Office of Maryland Attorney General J. Joseph Curran, Jr.

October 5, 2000 Media Inquiries: Sean Caine 410-576-6357

Company also sold fraudulent home buying assistance and credit repair services
Victims from Baltimore to District Heights

Baltimore - Attorney General J. Joseph Curran, Jr. has ordered a Baltimore company to cease offering illegal foreclosure assistance and credit repair services in violation of Marylandís Consumer Protection Act and Credit Repair Businesses Act. Creative Financial & Housing Services, Inc., of 301 N. Charles St., took tens of thousands of dollars from several consumers in what the Attorney Generalís Consumer Protection Division says were deceptive trade practices. Creative Financial was also ordered to pay back the money it took from consumers and may also face additional monetary penalties.

Creative Financial promised consumers whose homes were being subjected to foreclosure that it could delay or prevent the foreclosure proceedings. They charged a fee, usually $750, for the foreclosure assistance service. However, the Division found that Creative Financial was unable to delay foreclosures through legitimate means and merely filed frivolous court pleadings on behalf of the consumers, whose homes were eventually lost to foreclosure.

The company also solicited the consumers to enroll in its "savings program," which it said was sponsored by the United States Department of Housing and Urban Development (HUD) to enable consumers with past credit problems to purchase new homes. Creative Financial falsely advised consumers that because their homes had been foreclosed upon, they were no longer obligated to make their mortgage payments. It instructed the consumers to make payments to Creative Financial, which promised to hold the money in escrow and later help them purchase a home with the money. However, the Division found that Creative Financial had no relationship with HUD that would enable it to offer consumers enrollment in any HUD program. Instead, Creative Financial and its officers used the money for their own purposes.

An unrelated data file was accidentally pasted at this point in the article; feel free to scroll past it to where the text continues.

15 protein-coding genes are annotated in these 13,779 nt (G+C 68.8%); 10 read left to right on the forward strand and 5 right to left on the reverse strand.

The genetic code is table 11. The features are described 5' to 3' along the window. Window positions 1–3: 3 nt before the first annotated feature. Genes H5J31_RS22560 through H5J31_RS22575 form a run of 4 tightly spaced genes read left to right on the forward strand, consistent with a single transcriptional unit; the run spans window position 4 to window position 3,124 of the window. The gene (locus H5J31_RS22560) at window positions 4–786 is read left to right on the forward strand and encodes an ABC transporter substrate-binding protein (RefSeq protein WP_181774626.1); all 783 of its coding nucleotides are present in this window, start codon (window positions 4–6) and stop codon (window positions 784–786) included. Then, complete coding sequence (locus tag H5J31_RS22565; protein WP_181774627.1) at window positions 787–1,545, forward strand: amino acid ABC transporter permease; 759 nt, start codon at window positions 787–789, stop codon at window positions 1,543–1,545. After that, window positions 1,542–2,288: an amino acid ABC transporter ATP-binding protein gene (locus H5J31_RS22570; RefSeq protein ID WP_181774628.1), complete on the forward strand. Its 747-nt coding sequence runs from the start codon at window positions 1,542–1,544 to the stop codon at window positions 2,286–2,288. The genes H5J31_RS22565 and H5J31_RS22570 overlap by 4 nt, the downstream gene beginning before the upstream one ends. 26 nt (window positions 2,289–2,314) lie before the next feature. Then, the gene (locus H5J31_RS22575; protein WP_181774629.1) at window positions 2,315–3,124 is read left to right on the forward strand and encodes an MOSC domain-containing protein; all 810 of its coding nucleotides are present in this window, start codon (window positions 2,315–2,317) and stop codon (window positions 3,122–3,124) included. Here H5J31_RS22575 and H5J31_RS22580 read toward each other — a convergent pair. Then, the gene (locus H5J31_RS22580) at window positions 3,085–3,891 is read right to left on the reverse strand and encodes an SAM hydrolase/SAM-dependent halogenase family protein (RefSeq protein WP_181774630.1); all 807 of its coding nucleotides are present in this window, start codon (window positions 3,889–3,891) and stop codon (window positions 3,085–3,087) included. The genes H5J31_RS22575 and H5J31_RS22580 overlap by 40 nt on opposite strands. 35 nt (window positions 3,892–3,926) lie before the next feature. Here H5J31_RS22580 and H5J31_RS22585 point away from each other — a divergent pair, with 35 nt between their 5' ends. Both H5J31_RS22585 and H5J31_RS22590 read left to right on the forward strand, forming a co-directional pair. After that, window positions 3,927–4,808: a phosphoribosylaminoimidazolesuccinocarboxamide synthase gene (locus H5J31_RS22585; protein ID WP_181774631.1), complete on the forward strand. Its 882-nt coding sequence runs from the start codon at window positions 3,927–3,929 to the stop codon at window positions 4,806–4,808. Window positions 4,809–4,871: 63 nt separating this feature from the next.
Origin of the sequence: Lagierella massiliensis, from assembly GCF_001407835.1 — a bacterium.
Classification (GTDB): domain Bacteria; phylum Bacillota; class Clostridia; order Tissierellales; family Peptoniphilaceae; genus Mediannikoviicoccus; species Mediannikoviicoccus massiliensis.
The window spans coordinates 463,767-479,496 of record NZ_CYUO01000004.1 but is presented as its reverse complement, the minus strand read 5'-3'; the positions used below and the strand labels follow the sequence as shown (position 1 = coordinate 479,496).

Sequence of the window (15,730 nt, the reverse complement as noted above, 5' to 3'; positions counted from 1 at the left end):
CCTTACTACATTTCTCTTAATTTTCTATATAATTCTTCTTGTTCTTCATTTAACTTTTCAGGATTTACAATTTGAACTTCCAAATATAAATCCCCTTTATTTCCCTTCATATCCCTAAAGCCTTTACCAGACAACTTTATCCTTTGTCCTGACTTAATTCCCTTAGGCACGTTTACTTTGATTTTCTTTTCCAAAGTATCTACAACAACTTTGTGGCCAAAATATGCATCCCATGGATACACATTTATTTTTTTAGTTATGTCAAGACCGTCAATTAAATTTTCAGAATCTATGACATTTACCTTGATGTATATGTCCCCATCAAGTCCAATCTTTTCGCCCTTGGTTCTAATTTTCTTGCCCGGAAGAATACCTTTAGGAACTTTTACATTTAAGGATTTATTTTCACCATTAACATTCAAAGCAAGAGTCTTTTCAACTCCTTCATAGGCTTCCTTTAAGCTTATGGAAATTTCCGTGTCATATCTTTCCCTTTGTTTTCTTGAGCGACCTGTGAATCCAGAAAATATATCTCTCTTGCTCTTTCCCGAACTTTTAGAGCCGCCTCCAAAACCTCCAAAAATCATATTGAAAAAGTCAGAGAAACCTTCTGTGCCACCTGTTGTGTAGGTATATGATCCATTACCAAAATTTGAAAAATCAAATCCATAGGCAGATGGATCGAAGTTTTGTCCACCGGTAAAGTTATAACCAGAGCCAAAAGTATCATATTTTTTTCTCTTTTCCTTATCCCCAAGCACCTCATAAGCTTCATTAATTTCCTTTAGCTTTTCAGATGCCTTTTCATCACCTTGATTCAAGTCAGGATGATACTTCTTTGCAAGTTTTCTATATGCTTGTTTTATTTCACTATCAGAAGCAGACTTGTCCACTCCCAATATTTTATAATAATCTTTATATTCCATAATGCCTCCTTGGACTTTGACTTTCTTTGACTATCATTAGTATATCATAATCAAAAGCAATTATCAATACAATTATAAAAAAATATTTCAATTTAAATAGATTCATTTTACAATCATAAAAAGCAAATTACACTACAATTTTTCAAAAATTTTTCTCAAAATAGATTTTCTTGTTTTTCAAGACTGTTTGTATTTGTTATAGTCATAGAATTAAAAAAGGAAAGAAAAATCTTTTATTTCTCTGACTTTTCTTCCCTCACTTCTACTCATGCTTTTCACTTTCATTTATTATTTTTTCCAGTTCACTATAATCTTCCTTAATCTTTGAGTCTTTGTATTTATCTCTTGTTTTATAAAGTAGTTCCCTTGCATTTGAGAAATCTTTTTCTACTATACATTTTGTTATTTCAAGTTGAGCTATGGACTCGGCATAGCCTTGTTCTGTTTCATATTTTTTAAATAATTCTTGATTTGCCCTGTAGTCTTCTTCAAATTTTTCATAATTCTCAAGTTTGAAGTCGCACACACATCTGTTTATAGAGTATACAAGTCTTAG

Additionally, Creative Financial offered to improve consumersí credit ratings in exchange for an advance fee that was usually several hundred dollars. However, neither Creative Financial nor its officers are licensed or bonded with the Department of Labor, Licensing and Regulation as required by the Maryland Credit Services Businesses Act, so they could not legally offer credit repair services to consumers. Creative Financial also failed to disclose to the consumers that negative information in a consumerís credit history that is accurate cannot be removed.

"Consumers should be wary of quick-fix offers to repair their financial problems because often the services offered are ineffective and may be illegal," said Attorney General Curran. The Attorney General has ordered Creative Financial and its officers to cease taking payments from customers and return payments that have already been collected.